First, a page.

World Library  
Flag as Inappropriate
Email this Article

Onychophagia

Article Id: WHEBN0002041015
Reproduction Date:

Title: Onychophagia  
Author: World Heritage Encyclopedia
Language: English
Subject: Trichotillomania, Dermatillomania, Onychotillomania, Body-focused repetitive behavior
Collection:
Publisher: World Heritage Encyclopedia
Publication
Date:
 

Onychophagia

Nail biting
Classification and external resources
10 9 307.9

Onychophagia (also onychophagy) or nail biting, is a common oral compulsive habit (sometimes described as a parafunctional activity) in children and adults.

Classification

Nail biting is considered an impulse control disorder in the DSM-IV-R, and is classified under obsessive-compulsive and related disorders in the DSM-5. The ICD-10 classifies it as "other specified behavioral and emotional disorders with onset usually occurring in childhood and adolescence."[1]

Health consequences

Biting nails can lead to broken skin on the cuticle. When cuticles are improperly removed, they are susceptible to microbial and viral infections such as paronychia. Saliva may then redden and infect the skin.[2]

Nail biting is also related to dental problems, such as gingival injury and malocclusion of the anterior teeth.[3][4]

It can also transfer pinworms or bacteria buried under the surface of the nail from the anus region to the mouth.[5][6] When the bitten-off nails are swallowed stomach problems can develop.[4]

Medical literature reports cases of fingernails being severely deformed after years of nail biting.[7]

Treatment

The most common treatment, which is cheap and widely available, is to apply a clear, bitter-tasting nail polish to the nails. Normally denatonium benzoate is used, the most bitter chemical compound known. The bitter flavor discourages the nail-biting habit.[8]

Behavioral therapy is beneficial when simpler measures are not effective. Habit Reversal Training (HRT), which seeks to unlearn the habit of nail biting and possibly replace it with a more constructive habit, has shown its effectiveness versus placebo in children and adults.[9] In addition to HRT, stimulus control therapy is used to both identify and then eliminate the stimulus that frequently triggers biting urges.[10]

Finally nail cosmetics can help to ameliorate nail biting social effects.[11]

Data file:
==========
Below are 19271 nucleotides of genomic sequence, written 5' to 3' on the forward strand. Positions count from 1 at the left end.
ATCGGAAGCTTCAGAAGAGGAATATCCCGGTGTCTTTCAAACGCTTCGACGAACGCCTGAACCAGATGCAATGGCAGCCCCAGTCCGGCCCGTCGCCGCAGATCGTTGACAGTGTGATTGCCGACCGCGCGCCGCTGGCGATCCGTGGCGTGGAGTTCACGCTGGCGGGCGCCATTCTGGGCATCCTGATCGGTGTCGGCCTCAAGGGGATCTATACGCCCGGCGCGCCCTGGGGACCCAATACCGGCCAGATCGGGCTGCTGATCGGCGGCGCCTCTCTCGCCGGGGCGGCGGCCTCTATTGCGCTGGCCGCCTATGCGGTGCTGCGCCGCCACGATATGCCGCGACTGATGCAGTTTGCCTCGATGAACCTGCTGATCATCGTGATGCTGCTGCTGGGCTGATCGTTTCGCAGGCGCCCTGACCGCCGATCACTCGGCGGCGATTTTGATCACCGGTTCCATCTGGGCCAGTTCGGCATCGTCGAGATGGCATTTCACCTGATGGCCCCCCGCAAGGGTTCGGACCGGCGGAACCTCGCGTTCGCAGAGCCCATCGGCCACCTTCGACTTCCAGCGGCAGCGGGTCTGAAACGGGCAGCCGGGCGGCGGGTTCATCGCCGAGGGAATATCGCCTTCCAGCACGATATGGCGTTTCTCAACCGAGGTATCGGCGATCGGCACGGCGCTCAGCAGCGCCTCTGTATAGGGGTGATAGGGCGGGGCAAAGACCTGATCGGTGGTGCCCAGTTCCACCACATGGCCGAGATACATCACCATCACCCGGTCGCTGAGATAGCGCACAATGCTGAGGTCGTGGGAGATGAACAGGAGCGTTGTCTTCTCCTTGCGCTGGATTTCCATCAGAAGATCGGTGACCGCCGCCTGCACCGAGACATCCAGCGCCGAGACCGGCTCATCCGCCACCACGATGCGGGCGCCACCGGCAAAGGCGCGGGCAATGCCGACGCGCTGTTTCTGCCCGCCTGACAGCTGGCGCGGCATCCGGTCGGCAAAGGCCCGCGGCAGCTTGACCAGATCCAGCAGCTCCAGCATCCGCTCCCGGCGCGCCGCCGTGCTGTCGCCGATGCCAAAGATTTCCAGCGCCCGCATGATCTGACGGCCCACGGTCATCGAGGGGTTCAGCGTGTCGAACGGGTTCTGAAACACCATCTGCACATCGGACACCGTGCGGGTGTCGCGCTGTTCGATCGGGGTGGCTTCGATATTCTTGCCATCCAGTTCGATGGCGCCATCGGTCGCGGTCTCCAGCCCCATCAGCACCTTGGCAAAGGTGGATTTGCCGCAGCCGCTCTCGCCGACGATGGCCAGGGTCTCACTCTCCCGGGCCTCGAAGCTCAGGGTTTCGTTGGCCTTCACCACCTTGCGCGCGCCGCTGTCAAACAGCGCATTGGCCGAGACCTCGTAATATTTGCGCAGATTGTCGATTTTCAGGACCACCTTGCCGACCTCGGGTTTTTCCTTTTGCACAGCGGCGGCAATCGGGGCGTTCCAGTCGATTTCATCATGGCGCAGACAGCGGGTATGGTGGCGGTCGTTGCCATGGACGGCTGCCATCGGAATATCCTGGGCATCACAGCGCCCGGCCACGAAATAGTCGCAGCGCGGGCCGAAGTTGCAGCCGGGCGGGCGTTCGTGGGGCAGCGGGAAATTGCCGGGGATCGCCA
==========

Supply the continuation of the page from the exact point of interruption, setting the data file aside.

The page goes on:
Epidemiology

About 30 percent of children between 7 and 10 years of age and 45 percent of teenagers engage in nail biting.[2] The ten fingernails are usually equally bitten to approximately the same degree.[2] It may be underrecognized since individuals tend to deny or be ignorant of its negative consequences, complicating its diagnosis.[12]

Related disorders

Related body-focused repetitive behaviors include dermatillomania (skin picking), dermatophagia (skin biting), and trichotillomania (the urge to pull out hair).[12] Nail biting appeared in a study to be more common in men with eating disorders than those without them.[13] It is also more common among children and adolescents with obsessive–compulsive disorder.[14] Nail biting is an oral parafunctional activity, and may be associated with bruxism (tooth clenching and grinding), and other habits such as pen chewing and morsicatio buccarum (cheek biting).[15]

References

This article was sourced from Creative Commons Attribution-ShareAlike License; additional terms may apply. World Heritage Encyclopedia content is assembled from numerous content providers, Open Access Publishing, and in compliance with The Fair Access to Science and Technology Research Act (FASTR), Wikimedia Foundation, Inc., Public Library of Science, The Encyclopedia of Life, Open Book Publishers (OBP), PubMed, U.S. National Library of Medicine, National Center for Biotechnology Information, U.S. National Library of Medicine, National Institutes of Health (NIH), U.S. Department of Health & Human Services, and USA.gov, which sources content from all federal, state, local, tribal, and territorial government publication portals (.gov, .mil, .edu). Funding for USA.gov and content contributors is made possible from the U.S. Congress, E-Government Act of 2002.
 
Crowd sourced content that is contributed to World Heritage Encyclopedia is peer reviewed and edited by our editorial staff to ensure quality scholarly research articles.
 
By using this site, you agree to the Terms of Use and Privacy Policy. World Heritage Encyclopedia™ is a registered trademark of the World Public Library Association, a non-profit organization.
 


Copyright © World Library Foundation. All rights reserved. eBooks from Project Gutenberg are sponsored by the World Library Foundation,
a 501c(4) Member's Support Non-Profit Organization, and is NOT affiliated with any governmental agency or department.